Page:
De Smith’s contract expires in March 2012

Getty Images

After the pre-asterisked NFLPA elected DeMaurice Smith to serve as its executive director, without obtaining pre-approval by the four finalists of the specific terms of employment, a contract had to be negotiated.  Smith reportedly wanted a four-year commitment, and the NFLPA offered three.  When the contract was finalized, the length of the deal remained a secret.

Daniel Kaplan of SportsBusiness Journal reports that Smith ultimately signed a three-year deal.

The information, contained in the former union’s annual filing with the U.S. Department of Labor, means that Smith will be up for re-election in March 2012.

It remains to be seen whether Smith will face one or more opponents next year.  His ability to secure another term — if he wants one — will depend on the manner in which the labor situation is resolved.  That’s why it’s important for the lockout to be resolved in a manner that allows Smith and the players to declare victory, and for the NFL to not publicly disagree.

The situation will be similar to the negotiation of a long-term, big-money player contract.  Inevitably, the agent for the player leaks to a member of the media eager to add a notch to his or her scoop belt puffed up numbers that the member of the media breathlessly will report without first seeing the real numbers contained in the contract.  Some teams opt to say or do nothing to set the record straight.  Some teams make sure to discreetly get the word out.  And some, like the Raiders once did, will push to the press numbers lower than reported — even when the numbers reported via the agent/player leak were accurate.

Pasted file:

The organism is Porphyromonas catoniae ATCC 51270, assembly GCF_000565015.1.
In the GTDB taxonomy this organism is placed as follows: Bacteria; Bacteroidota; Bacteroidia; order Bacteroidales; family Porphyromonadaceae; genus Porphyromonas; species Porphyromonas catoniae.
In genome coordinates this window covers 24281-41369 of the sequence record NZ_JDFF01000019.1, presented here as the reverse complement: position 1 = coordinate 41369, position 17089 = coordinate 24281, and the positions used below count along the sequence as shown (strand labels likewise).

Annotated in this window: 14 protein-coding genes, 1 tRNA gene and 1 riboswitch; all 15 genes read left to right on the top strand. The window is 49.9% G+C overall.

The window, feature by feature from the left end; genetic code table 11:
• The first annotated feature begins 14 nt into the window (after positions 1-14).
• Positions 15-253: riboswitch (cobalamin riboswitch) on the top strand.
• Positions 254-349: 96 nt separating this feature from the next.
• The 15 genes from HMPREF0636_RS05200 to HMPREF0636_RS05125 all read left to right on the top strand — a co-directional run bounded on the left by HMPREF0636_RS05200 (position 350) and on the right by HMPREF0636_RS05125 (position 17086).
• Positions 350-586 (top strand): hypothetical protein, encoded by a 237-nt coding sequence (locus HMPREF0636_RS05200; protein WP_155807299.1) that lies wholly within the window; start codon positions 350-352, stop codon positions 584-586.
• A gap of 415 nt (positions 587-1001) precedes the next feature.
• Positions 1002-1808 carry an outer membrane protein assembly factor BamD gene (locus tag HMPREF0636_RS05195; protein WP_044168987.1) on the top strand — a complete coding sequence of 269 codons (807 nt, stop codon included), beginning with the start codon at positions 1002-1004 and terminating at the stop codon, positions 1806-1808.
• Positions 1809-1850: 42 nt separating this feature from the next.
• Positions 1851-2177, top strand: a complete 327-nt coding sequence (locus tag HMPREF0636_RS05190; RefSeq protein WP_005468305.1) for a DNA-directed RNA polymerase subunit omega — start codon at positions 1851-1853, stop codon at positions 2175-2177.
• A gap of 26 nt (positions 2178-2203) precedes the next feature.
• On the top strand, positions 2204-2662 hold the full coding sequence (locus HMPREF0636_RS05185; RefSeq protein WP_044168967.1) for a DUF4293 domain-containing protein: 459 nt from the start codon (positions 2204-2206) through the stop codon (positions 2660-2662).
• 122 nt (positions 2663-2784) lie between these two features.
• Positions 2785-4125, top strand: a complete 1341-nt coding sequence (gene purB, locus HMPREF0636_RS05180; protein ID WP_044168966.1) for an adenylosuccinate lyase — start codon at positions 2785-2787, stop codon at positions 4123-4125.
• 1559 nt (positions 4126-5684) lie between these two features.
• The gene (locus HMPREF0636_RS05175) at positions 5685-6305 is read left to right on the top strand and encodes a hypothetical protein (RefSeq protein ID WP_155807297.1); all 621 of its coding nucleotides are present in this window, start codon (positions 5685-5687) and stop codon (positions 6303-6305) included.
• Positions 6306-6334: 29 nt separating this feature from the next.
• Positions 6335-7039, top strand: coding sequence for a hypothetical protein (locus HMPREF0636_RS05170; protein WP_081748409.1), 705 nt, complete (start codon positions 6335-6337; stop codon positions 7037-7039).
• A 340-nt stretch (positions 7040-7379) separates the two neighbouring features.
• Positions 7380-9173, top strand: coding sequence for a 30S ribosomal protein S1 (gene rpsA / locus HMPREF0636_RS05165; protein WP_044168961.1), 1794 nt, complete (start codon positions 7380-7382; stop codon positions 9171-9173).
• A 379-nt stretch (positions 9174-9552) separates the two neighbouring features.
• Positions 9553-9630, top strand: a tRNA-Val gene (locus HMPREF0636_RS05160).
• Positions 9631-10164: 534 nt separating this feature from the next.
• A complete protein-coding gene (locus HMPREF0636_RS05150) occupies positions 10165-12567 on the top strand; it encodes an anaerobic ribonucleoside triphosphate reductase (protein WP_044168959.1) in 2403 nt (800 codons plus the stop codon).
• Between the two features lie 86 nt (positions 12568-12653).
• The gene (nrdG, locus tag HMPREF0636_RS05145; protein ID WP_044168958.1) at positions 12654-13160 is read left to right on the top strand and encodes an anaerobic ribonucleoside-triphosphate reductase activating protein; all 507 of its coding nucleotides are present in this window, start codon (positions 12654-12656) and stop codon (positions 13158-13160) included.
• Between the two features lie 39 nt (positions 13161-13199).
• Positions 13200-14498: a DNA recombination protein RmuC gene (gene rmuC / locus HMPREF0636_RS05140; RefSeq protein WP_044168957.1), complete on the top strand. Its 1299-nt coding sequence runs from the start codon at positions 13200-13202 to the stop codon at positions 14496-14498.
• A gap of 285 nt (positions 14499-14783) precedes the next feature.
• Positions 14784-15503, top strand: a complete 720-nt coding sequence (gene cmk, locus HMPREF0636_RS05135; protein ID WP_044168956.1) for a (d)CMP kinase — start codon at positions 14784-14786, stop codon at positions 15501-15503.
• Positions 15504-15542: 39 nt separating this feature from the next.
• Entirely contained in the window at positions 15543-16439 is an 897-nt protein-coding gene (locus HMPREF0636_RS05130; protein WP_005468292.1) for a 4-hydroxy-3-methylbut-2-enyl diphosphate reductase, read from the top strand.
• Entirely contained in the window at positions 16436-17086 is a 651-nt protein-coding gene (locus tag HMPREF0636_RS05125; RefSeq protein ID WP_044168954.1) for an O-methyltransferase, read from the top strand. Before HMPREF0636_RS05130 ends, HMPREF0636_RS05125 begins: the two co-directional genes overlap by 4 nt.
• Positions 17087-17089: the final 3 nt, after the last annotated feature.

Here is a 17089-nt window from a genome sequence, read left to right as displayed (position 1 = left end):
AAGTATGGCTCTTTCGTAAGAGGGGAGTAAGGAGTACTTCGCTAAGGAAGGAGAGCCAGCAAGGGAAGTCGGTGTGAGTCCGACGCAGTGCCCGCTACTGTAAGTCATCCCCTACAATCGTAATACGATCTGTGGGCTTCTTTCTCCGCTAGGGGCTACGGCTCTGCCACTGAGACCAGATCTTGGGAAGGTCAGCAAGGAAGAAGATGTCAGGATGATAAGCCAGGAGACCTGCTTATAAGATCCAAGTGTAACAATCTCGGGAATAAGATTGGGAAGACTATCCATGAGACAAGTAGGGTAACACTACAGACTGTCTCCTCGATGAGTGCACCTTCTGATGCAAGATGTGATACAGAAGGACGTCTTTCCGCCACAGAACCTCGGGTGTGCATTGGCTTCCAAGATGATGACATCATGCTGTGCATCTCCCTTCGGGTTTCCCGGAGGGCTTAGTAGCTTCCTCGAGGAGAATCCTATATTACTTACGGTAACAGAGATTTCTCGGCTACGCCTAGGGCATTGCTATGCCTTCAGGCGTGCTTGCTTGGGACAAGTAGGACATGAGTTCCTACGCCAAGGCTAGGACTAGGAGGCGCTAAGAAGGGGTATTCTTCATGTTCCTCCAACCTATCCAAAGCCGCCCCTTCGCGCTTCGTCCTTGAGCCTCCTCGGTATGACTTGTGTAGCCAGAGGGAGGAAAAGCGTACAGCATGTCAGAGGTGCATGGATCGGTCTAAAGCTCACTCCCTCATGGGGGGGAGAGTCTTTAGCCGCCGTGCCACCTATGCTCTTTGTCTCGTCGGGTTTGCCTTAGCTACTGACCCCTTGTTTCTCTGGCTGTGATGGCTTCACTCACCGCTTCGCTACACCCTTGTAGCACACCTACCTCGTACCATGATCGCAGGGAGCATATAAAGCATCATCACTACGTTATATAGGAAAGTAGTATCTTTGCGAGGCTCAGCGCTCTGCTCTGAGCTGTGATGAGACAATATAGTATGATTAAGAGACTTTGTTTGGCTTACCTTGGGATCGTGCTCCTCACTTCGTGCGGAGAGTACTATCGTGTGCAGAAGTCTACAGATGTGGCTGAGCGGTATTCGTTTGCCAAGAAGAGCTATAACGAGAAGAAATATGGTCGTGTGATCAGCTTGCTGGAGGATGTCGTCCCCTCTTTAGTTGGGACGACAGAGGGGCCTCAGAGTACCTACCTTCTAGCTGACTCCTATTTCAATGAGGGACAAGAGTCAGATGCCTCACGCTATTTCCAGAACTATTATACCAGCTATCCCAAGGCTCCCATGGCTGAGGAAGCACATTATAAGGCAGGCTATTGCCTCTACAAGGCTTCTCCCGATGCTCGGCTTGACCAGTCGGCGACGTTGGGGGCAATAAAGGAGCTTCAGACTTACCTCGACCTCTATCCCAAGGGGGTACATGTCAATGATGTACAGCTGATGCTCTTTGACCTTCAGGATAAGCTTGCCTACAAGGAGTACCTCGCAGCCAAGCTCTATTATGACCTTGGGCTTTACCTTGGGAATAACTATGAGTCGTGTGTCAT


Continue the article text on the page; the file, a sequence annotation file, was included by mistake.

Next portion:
In this case, it’s important for the NFL to take the first approach.  The CBA eventually will be available for public scrutiny, and the experts will be able to pick it apart and offer up their opinions as to whether it was a good deal or a bad deal for the players.

As to the numbers in Smith’s contract, Kaplan reports that he received $1.53 million from the NFLPA and $920,000 from Players, Inc. during his first full year on the job, for a total of $2.45 million.   That’s far less than the amount that the late Gene Upshaw was making, and it reflects a realization by the players that quality candidates would do that job for far, far less than the NFLPA paid Upshaw.